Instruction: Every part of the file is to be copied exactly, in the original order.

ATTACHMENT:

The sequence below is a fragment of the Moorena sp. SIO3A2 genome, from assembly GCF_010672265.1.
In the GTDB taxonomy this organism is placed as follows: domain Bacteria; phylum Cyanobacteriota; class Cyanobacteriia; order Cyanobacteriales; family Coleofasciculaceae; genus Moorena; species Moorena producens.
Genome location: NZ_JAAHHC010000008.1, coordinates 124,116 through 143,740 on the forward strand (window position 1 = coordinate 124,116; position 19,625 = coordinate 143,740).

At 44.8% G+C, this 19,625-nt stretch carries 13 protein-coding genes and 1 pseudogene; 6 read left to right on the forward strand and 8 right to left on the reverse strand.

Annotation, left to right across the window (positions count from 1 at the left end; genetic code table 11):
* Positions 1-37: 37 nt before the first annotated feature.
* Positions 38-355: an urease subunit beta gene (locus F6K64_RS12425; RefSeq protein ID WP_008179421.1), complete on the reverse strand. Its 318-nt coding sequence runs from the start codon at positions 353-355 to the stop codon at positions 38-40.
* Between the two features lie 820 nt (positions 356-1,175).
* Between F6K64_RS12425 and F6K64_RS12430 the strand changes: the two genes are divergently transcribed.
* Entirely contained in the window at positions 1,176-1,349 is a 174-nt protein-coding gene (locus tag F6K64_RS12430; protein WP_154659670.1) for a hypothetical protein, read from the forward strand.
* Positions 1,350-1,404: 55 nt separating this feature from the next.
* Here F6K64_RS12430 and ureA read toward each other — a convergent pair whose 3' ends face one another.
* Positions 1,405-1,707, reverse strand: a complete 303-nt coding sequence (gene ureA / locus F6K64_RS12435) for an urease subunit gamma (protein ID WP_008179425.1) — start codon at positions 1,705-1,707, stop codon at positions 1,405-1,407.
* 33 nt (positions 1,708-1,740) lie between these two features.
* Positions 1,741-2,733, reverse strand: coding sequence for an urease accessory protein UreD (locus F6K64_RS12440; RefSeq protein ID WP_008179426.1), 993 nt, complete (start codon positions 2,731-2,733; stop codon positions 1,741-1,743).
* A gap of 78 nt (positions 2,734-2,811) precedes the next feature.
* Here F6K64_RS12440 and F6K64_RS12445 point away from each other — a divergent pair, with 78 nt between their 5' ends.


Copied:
The sequence below is a fragment of the Moorena sp. SIO3A2 genome, from assembly GCF_010672265.1.
In the GTDB taxonomy this organism is placed as follows: domain Bacteria; phylum Cyanobacteriota; class Cyanobacteriia; order Cyanobacteriales; family Coleofasciculaceae; genus Moorena; species Moorena producens.
Genome location: NZ_JAAHHC010000008.1, coordinates 124,116 through 143,740 on the forward strand (window position 1 = coordinate 124,116; position 19,625 = coordinate 143,740).

At 44.8% G+C, this 19,625-nt stretch carries 13 protein-coding genes and 1 pseudogene; 6 read left to right on the forward strand and 8 right to left on the reverse strand.

Annotation, left to right across the window (positions count from 1 at the left end; genetic code table 11):
* Positions 1-37: 37 nt before the first annotated feature.
* Positions 38-355: an urease subunit beta gene (locus F6K64_RS12425; RefSeq protein ID WP_008179421.1), complete on the reverse strand. Its 318-nt coding sequence runs from the start codon at positions 353-355 to the stop codon at positions 38-40.
* Between the two features lie 820 nt (positions 356-1,175).
* Between F6K64_RS12425 and F6K64_RS12430 the strand changes: the two genes are divergently transcribed.
* Entirely contained in the window at positions 1,176-1,349 is a 174-nt protein-coding gene (locus tag F6K64_RS12430; protein WP_154659670.1) for a hypothetical protein, read from the forward strand.
* Positions 1,350-1,404: 55 nt separating this feature from the next.
* Here F6K64_RS12430 and ureA read toward each other — a convergent pair whose 3' ends face one another.
* Positions 1,405-1,707, reverse strand: a complete 303-nt coding sequence (gene ureA / locus F6K64_RS12435) for an urease subunit gamma (protein ID WP_008179425.1) — start codon at positions 1,705-1,707, stop codon at positions 1,405-1,407.
* 33 nt (positions 1,708-1,740) lie between these two features.
* Positions 1,741-2,733, reverse strand: coding sequence for an urease accessory protein UreD (locus F6K64_RS12440; RefSeq protein ID WP_008179426.1), 993 nt, complete (start codon positions 2,731-2,733; stop codon positions 1,741-1,743).
* A gap of 78 nt (positions 2,734-2,811) precedes the next feature.
* Here F6K64_RS12440 and F6K64_RS12445 point away from each other — a divergent pair, with 78 nt between their 5' ends.